Parking seems to be one of the biggest concerns for owners living in an association. Can I park on the street or can I not? If you live in an association where parking is ample you should feel pretty lucky. There are many HOA’s in the Las Vegas Valley that not only have “No Parking” rules where parking is restricted during certain times of the day or night, but they may also have no parking at all due to all of the red curbs in their community, and what’s worse is some homes were built with little to no driveway space for vehicle parking. If you happen to be one of the owners who purchased a home in a community with red curbs lining the streets, I’ve done a little bit of research on the reason behind them and have provided you with the regulations set by Clark County.
Red curbs are a result of fire safety codes!
In order for a fire truck to get through a residential street, they must have a minimum width of 24 feet along with a minimum of 28 feet for an inside turning radius and 52 feet minimum for an outside turning radius. These minimum width requirements come into play with red curbs and are determined as follows:
- Any street with the minimum of 24 feet clearance, but have a street with less than 32 feet in width must paint the curbs red on both sides of the street and have “no parking/fire lane” signs.
- Any street with a minimum of 32 feet wide, but have less than 40 feet of clearance must paint the curbs on only one side of the street and have “no parking/fire lane” signs.
- For any street that is 40 feet wide or more is not required to mark curbs or post signs.
- Measuring: When a measurement is given from back of curb to back of curb, the measurement must be a minimum of one foot greater than the actual clearance width requirement. For example, if a street measuring 33 feet wide from the back of the curb to back of the curb on the opposite side of the street, the actual clearance width is 32 feet.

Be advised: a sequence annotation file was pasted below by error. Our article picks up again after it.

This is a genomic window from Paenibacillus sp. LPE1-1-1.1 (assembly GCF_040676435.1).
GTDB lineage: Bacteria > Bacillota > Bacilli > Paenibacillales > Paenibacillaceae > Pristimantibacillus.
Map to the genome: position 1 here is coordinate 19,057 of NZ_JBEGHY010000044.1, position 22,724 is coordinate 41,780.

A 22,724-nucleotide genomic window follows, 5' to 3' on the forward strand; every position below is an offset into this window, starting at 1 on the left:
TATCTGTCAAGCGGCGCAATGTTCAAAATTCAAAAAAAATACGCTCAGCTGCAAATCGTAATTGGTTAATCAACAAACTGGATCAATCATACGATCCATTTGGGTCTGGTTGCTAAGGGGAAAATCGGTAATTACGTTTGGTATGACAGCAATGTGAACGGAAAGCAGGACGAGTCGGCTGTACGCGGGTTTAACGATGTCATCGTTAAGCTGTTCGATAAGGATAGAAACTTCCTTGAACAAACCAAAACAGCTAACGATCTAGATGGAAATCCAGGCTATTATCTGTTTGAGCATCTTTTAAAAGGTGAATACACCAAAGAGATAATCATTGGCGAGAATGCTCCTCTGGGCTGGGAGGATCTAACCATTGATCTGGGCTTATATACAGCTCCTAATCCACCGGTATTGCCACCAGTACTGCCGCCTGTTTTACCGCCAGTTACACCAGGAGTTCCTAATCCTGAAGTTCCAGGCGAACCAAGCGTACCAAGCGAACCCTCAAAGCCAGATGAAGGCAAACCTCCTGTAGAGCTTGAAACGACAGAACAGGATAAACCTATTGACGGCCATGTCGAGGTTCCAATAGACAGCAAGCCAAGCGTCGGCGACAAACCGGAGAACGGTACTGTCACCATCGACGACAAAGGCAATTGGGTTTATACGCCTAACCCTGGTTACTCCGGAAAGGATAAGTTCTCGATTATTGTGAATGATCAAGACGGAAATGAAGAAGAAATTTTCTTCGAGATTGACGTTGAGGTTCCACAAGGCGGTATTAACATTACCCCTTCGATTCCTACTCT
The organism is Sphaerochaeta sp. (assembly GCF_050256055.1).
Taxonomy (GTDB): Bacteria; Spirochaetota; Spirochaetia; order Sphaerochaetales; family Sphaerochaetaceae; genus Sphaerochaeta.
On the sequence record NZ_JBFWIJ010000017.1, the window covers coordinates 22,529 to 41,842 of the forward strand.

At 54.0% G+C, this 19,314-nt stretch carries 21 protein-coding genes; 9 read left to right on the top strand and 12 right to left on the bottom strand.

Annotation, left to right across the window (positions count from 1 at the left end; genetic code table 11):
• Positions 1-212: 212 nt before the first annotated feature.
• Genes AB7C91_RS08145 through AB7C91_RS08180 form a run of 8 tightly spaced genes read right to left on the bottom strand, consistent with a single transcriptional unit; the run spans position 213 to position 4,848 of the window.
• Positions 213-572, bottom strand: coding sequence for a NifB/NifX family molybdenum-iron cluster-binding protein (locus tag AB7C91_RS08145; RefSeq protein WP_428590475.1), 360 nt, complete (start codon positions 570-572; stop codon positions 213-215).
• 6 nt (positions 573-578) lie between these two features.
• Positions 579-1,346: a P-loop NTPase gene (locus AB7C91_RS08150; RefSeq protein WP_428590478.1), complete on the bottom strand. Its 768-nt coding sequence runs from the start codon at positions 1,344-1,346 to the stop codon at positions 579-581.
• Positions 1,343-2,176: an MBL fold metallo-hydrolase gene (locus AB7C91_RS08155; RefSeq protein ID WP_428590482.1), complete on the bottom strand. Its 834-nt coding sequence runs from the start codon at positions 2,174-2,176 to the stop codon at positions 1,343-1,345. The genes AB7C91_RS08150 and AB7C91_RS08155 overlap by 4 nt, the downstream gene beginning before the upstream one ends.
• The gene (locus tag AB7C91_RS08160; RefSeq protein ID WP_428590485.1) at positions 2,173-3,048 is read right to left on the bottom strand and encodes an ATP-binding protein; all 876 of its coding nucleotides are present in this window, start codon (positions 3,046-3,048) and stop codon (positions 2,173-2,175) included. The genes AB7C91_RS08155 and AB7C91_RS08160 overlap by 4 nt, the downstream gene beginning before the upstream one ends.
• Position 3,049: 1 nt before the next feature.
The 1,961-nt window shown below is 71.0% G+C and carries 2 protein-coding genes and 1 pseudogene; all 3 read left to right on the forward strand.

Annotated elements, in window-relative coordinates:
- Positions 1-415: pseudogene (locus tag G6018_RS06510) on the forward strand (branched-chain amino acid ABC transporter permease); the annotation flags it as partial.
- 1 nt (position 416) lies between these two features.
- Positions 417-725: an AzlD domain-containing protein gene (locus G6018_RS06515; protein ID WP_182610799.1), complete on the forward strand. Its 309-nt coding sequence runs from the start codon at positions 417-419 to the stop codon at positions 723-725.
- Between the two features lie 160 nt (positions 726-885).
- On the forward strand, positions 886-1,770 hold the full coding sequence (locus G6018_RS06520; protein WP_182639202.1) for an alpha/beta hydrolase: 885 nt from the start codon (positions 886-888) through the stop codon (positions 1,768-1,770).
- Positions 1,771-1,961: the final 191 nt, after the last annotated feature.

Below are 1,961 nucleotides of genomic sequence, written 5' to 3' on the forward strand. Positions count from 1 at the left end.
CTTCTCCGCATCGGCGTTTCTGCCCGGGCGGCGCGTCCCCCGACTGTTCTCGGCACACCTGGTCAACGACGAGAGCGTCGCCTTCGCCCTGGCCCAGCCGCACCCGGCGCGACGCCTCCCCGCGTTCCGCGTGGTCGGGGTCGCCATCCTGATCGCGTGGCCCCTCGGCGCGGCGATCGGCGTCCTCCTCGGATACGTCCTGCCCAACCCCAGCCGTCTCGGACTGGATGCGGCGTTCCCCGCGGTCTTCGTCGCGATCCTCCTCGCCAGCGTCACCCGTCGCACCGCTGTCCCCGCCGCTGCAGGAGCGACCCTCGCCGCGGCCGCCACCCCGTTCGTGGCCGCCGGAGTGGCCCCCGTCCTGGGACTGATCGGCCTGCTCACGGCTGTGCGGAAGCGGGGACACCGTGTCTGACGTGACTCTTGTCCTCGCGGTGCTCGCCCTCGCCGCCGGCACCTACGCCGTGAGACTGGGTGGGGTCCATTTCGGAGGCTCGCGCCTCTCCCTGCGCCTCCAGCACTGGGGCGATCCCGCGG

**TIP** A standard residential curb is typically 6 inches in width. Best way to measure in my opinion is from the outside edge of the curb where the curb meets the gutter instead of the inside edge, where the curb meets the sidewalk or property line.
Fire hydrants must also be marked with red curbs and no parking signs!
- Fire hydrants come with a minimum of 13 feet of clearance on either side of it. With that, curbs must be painted red and properly marked “no parking”. The only exception for red curb is if a portion of that 13 feet includes a driveway entrance to a residential home … you do not have to paint the small 1 inch curb that is considered the entrance to a private driveway.
- A fire hydrant is required within 300 – 600 feet of a residential property
- Fire hydrants must be at least 6 feet away from any driveway, power pole or light pole.
- Blue reflective markers must be placed in the middle of the street, directly across from each fire hydrant. This provides street visibility for emergency vehicle drivers when the hydrant itself is not clearly visible.
Did you know?
- Yellow hydrants are “public” fire hydrants maintained by the City or Township and red hydrants are “private” fire hydrants maintained by the HOA or some other private owner.
- Parking is always prohibited in a “hammerhead” or flat end type of cul-de-sac for the first 65 feet but is normally allowed in the round-end type.
If you have any questions, please feel free to contact a member of the Shelter Management Group (SMG) team, we would be happy to help! Contact us at 702-818-4780 or info @ sheltermanagementgroup.com
Article Authored By: Jamie Collins, Supervising CAM, CMCA, AMS agent at Shelter Management Group (SMG)